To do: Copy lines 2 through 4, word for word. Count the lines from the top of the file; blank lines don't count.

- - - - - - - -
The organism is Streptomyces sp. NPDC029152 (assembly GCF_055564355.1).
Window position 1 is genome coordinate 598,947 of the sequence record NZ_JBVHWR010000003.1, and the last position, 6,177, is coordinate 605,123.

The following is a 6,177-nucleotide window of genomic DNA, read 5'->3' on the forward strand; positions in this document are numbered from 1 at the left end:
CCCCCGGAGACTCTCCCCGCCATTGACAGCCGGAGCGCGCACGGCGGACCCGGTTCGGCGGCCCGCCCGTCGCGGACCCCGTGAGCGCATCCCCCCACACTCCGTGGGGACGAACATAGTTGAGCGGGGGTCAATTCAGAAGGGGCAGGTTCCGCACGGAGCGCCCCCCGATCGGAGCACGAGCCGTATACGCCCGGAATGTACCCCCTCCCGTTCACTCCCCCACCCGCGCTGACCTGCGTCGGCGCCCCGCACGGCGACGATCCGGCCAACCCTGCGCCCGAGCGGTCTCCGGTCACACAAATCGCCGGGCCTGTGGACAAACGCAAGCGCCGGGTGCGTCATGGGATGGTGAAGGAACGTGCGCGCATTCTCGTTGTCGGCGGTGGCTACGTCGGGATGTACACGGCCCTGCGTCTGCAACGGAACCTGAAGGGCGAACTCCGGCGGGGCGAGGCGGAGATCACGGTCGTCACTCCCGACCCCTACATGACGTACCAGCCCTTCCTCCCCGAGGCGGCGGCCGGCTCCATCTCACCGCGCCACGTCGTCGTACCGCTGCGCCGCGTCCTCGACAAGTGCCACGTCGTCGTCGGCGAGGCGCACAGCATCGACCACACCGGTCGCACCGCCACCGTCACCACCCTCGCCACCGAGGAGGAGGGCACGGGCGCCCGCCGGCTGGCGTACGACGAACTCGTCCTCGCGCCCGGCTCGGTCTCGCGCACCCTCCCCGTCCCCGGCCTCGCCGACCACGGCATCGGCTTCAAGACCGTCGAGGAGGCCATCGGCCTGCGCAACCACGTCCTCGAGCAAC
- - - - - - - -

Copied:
Window position 1 is genome coordinate 598,947 of the sequence record NZ_JBVHWR010000003.1, and the last position, 6,177, is coordinate 605,123.

The following is a 6,177-nucleotide window of genomic DNA, read 5'->3' on the forward strand; positions in this document are numbered from 1 at the left end:
CCCCCGGAGACTCTCCCCGCCATTGACAGCCGGAGCGCGCACGGCGGACCCGGTTCGGCGGCCCGCCCGTCGCGGACCCCGTGAGCGCATCCCCCCACACTCCGTGGGGACGAACATAGTTGAGCGGGGGTCAATTCAGAAGGGGCAGGTTCCGCACGGAGCGCCCCCCGATCGGAGCACGAGCCGTATACGCCCGGAATGTACCCCCTCCCGTTCACTCCCCCACCCGCGCTGACCTGCGTCGGCGCCCCGCACGGCGACGATCCGGCCAACCCTGCGCCCGAGCGGTCTCCGGTCACACAAATCGCCGGGCCTGTGGACAAACGCAAGCGCCGGGTGCGTCATGGGATGGTGAAGGAACGTGCGCGCATTCTCGTTGTCGGCGGTGGCTACGTCGGGATGTACACGGCCCTGCGTCTGCAACGGAACCTGAAGGGCGAACTCCGGCGGGGCGAGGCGGAGATCACGGTCGTCACTCCCGACCCCTACATGACGTACCAGCCCTTCCTCCCCGAGGCGGCGGCCGGCTCCATCTCACCGCGCCACGTCGTCGTACCGCTGCGCCGCGTCCTCGACAAGTGCCACGTCGTCGTCGGCGAGGCGCACAGCATCGACCACACCGGTCGCACCGCCACCGTCACCACCCTCGCCACCGAGGAGGAGGGCACGGGCGCCCGCCGGCTGGCGTACGACGAACTCGTCCTCGCGCCCGGCTCGGTCTCGCGCACCCTCCCCGTCCCCGGCCTCGCCGACCACGGCATCGGCTTCAAGACCGTCGAGGAGGCCATCGGCCTGCGCAACCACGTCCTCGAGCAAC